God is one, and the Godhead a single being: The Hebrew Scriptures lift this one article of faith above others, and surround it with stern warnings against departure from this central issue of faith, and of faithfulness to the covenant God had made with them. "Hear, O Israel: The LORD our God is one LORD" (Deuteronomy 6:4) (the Shema), "Thou shalt have no other gods before me" (Deuteronomy 5:7) and, "Thus saith the LORD the King of Israel and his redeemer the LORD of hosts: I am the first and I am the last; and beside me there is no God." (Isaiah 44:6). Any formulation of an article of faith which does not insist that God is solitary, that divides worship between God and any other, or that imagines God coming into existence rather than being God eternally, is not capable of directing people toward the knowledge of God, according to the Trinitarian understanding of the Old Testament. The same insistence is found in the New Testament: "...there is none other God but one..." (1 Corinthians 8:4). The "other gods" warned against are therefore not understood as gods at all, but as substitutes for God, and so are, according to St. Paul, simply mythological (1 Corinthians 8:5).
Which brings the question, what is meant by "one?" In the Hebrew, the word for God is Elohim [אֱלֹהִים]. In every other instance where elohim is with a small e (indicating non-gods), it indicates a plurality because the word elohim is in fact plural. In the abovementioned passages, the Hebrew word for "one" is echad [אֶחָד] which may signify a compound unity, unified in perfect harmony and purpose, unlike the Hebrew word yachid which unequivocally means an absolute (not compound) singularity. The concept of echad would be similar to a perfectly functioning family or the cleaving of husband and wife as one flesh (cf. Gen. 2:24).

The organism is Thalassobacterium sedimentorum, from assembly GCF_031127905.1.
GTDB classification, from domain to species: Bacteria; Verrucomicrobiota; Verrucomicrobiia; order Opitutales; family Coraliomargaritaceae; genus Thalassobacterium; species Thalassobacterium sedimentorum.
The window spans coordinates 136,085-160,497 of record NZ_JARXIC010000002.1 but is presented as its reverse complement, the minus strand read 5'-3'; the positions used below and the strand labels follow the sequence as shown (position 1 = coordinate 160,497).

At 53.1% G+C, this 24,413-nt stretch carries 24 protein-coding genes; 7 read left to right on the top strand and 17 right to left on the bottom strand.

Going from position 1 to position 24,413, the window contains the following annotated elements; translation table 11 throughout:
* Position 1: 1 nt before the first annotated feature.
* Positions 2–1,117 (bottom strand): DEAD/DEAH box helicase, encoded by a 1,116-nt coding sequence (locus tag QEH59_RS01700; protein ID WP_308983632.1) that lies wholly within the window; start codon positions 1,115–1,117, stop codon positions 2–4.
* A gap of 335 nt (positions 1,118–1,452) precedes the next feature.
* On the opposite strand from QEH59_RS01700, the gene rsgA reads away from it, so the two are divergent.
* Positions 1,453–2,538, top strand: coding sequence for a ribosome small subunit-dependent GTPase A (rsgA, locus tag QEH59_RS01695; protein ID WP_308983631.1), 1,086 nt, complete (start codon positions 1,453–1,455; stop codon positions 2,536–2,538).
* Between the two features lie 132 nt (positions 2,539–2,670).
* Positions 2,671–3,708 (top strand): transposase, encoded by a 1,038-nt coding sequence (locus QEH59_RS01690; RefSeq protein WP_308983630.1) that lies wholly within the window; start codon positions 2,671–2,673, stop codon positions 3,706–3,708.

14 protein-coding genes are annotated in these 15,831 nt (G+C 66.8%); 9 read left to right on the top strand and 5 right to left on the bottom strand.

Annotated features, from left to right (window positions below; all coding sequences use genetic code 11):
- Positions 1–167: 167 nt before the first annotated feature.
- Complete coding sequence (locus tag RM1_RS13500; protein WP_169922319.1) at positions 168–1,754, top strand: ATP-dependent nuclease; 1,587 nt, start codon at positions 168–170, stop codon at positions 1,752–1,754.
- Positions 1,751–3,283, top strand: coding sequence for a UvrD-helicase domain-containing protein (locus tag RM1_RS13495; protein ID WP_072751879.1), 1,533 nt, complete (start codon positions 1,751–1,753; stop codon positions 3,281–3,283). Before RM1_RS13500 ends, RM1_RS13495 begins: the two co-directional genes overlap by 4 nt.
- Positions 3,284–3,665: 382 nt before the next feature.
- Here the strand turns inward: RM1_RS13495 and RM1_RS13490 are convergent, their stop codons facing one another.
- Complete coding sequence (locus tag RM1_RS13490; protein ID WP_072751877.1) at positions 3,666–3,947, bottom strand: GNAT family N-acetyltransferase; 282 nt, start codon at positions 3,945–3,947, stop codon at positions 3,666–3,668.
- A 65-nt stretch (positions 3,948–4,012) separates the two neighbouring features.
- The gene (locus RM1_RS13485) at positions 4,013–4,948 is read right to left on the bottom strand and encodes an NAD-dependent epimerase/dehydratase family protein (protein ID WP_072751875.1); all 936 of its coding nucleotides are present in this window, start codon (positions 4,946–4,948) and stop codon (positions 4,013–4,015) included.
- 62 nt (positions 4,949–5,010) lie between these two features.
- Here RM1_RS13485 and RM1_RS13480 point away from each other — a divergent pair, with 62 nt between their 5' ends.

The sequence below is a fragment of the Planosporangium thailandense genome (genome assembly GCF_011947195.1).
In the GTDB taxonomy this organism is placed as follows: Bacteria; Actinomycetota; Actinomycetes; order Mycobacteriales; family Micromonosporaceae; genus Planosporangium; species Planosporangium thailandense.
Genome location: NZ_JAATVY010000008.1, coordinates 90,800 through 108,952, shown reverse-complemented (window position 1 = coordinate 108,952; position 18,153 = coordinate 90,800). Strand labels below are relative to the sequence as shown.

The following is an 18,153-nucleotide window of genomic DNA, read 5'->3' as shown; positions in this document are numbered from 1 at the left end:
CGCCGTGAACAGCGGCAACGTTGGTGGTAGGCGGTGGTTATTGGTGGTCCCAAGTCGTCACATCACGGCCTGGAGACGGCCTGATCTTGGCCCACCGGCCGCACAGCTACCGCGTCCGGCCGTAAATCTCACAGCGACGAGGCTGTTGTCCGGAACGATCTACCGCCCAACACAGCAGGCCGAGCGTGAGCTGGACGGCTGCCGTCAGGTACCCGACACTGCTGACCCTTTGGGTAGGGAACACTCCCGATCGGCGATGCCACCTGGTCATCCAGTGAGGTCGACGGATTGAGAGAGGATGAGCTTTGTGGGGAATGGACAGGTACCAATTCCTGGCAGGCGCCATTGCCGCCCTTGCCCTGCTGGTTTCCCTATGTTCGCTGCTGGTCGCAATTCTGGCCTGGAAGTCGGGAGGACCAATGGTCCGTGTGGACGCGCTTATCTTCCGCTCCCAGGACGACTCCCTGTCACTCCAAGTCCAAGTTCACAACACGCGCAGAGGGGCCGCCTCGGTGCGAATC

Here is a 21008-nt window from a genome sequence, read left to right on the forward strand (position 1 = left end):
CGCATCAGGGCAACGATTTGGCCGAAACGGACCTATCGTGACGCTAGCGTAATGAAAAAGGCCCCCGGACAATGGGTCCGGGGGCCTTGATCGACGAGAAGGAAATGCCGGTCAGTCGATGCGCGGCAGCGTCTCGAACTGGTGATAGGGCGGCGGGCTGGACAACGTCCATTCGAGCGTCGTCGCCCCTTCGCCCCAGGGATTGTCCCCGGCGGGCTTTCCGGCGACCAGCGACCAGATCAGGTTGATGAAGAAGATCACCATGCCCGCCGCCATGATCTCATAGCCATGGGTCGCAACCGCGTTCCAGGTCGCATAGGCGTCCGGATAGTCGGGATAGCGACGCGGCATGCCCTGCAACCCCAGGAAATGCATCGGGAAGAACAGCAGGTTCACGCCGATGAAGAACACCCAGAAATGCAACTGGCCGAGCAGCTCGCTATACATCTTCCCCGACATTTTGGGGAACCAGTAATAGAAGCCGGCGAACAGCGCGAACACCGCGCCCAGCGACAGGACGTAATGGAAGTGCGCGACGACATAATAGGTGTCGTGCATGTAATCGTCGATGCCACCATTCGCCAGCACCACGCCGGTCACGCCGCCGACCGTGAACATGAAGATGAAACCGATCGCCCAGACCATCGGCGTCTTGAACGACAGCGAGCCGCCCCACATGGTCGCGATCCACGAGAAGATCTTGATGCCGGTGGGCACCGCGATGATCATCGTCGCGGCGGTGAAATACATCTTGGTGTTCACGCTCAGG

So, in the Trinitarian view, the common conception which thinks of the Father and Christ as two separate beings is viewed as incorrect by many but not all groups in Christianity and Messianicism. The central and crucial affirmation of Christian faith is that there is one savior, God, and one salvation, manifest in Jesus Christ, to which there is access only because of the Holy Spirit. The God of the Old is still the same as the God of the New. In Christianity, it is understood that statements about a solitary god are intended to distinguish the Hebraic understanding from the polytheistic view, which see divine power as shared by several beings, beings which can, and do, disagree and have conflicts with each other. The Gospel of John depicts the Father as united with Jesus as Jesus is united with his followers (John 17:20–23).

One God
This one God however exists in three persons, or in the Greek hypostases. God has but a single divine nature. ChalcedoniansRoman Catholics, Orthodox Christians, Anglicans and Protestants—hold that, in addition, the Second Person of the Trinity—God the Son, Jesus—assumed human nature, so that he has two natures (and hence two wills), and is really and fully both true God and true human. In the Oriental Orthodox theology, the Chalcedonian formulation is rejected in favor of the position that the union of the two natures, though unconfused, births a third nature: redeemed humanity, the new creation.
In the Trinity, the Three are said to be co-equal and co-eternal, one in essence, nature, power, action, and will. However, as laid out in the Athanasian Creed, only the Father is unbegotten and non-proceeding. The Son is begotten from (or "generated by") the Father. The Spirit proceeds from the Father (or from the Father and through the Son—see filioque clause for the distinction). The Roman Catholic Church teaches that the Spirit proceeds from the Father and the Son.